Friday, 30 September 2011

Fruit Cheese

When I say fruit cheese I don't mean wedges of wensleydale with nuggets of dried cranberries or apricots in them, I mean fruit puree cooked until it's a solid, sliceable preserve. The most famous example is dulce de membrillo, a delectable Spanish quince paste & the Brazilian goiabada, guava cheese, which is possibly the most delicious thing I have ever eaten.

Fruit cheese isn't the easiest thing to make, but it is very satisfying. And you can still make it if you don't have quince or guava available (my quince tree produced 4 fruits this year, so it'll be a couple more years before I'm making my own membrillo). Damsons, plums, pears & apples (especially when combined with blueberries or cranberries) all make delicious cheeses too.
Since the cheese will set firm, you can use it in a variety of ways. The simplest is to pour it into heatproof containers, shallow trays, moulds or ramekins & leave to set. Get creative with your moulds, as long as it's heatproof, and you brush it with vegetable oil or glycerine to stop things from sticking, pretty much anything will work. I like to use soap moulds (they come in lovely shapes & are a nice size too), loaf tins & even ravioli moulds (which make adorable little fruit pastilles)

But before I get to the recipe, a few things to warn you about.
This is a recipe that you can't wander off & leave to it's own devices for half an hour. It'll burn the minute your back is turned. It will also spit like Chantico* on a bad day, so wear long sleeves or wrap your arm with a tea towel for the last half hour of cooking. And for the love of all things good get the longest wooden spoon you can. And tie it to the end of a broom or something. 'Luckily' I have a long history of self-harm, feral cats & weeding without gloves on, so am fairly impervious to burns, boils, cuts and furry things gnawing at me, but I don't encourage others to try it. Be careful, and put a dab of lavender oil on any burns. Okay, health warning over!

Plum Cheese

1kg plums
500g-700g sugar

Place the plums, skin, stones & all in a large pan. Just cover with water & bring to a simmer. Cook until soft & mushy. Leave to cool. Rub the plum mush through a nylon sieve (or a mooli if you're fancypants enough to have one). Weigh the pulp & return it to the pan, adding an equal amount of sugar (it will look like instant diabetes, but trust me, it'll be fine). Bring slowly to the boil, stirring until the sugar has dissolved. Simmer for an hour or more, maybe even 2 hours depending on how juicy the plums were, until the mixture is thick & glossy. And when I say thick, I mean seriously thick. There will be a moment of yeah, that's pretty thick, and then it will suddenly be thick. You'll not only be able to scrape the spoon across the bottom of the pan & leave a line, it'll take a few seconds for the mix to realise what's happened, and then slump back together. Scrape into whatever vessels you're using (and make sure they're heatproof. This stuff will melt thin plastic & clingfilm) & either cover with greaseproof paper, or if you're feeling fancy, spoon into greased moulds & top with food grade paraffin wax. The cheese will keep for a year (it's mostly sugar after all)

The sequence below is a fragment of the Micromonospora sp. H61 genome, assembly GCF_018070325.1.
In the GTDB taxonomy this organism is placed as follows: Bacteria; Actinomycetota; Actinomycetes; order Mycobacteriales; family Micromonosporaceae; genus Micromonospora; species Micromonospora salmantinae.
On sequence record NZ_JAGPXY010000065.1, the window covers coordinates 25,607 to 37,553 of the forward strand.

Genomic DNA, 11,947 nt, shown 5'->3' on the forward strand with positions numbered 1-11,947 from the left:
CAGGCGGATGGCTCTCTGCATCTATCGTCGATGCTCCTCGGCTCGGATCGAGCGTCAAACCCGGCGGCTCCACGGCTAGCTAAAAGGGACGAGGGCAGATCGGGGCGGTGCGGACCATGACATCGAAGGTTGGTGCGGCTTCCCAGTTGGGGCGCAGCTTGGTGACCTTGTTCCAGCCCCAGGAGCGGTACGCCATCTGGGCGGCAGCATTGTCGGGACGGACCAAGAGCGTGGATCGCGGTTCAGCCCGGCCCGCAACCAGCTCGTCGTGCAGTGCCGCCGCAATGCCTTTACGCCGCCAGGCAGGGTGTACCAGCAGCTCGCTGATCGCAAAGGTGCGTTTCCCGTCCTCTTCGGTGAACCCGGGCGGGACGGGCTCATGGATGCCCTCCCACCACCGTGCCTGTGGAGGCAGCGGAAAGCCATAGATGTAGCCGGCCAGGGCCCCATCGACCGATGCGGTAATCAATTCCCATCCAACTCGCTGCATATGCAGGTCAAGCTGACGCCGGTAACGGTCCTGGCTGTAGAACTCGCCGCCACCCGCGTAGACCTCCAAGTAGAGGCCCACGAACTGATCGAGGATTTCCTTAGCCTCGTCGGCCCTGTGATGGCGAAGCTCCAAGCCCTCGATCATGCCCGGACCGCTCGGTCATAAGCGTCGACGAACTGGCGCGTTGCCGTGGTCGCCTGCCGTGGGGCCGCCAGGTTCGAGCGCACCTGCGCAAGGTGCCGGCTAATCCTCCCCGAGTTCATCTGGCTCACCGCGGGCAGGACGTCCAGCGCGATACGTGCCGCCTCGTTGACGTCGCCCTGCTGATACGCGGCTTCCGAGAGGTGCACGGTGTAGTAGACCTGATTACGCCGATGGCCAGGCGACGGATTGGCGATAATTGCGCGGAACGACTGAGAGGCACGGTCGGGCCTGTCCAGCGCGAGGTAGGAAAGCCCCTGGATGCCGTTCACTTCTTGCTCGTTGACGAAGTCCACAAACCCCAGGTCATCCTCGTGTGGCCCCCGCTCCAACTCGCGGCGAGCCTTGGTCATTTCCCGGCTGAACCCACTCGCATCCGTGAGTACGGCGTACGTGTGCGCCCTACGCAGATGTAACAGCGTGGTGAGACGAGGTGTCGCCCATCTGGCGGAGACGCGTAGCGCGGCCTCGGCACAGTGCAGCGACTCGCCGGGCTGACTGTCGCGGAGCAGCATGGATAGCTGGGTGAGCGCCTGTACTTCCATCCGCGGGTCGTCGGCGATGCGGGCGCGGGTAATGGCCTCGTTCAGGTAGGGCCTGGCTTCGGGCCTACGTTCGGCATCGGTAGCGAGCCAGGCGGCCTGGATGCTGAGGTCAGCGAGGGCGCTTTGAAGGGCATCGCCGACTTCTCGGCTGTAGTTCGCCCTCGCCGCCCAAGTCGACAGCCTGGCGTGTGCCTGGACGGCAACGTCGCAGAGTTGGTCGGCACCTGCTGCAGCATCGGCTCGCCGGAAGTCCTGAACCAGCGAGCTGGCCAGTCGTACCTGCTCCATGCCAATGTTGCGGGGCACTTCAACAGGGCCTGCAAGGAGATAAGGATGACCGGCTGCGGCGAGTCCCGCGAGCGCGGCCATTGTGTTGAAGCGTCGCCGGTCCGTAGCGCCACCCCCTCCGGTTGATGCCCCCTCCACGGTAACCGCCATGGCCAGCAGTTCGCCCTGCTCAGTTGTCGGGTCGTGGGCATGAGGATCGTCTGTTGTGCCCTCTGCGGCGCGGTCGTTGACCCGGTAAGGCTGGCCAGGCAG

As for what to do with it, well the world is your fried mock oyster. You can serve it in slices with cheese, cut into cubes, or if you have teeny tiny cookie cutters cut it into pretty shapes & roll in sugar to make fruit pastilles. You can chop into chunks & add to tagines, bread & butter pudding, fruit crumble or rice pudding too.

*What do you mean who? Chantico is the Aztec goddess of fires & volcanoes. She has a bit of a temper.


MorningAJ said...

Not sure I'm brave enough to try that. Maybe I'll stick with the plum chutney making.

Shaheen said...

Oh littleblackfox,
I simply adore this and would never had thought of making plum cheese - apple cheese - yes, but not plum cheese. I so want to make this, but it will now have to be next year for me.

I totally love how you have presented it too - Absolutely stunning!!! And I have to admit, I did not know about Chantico - now I do.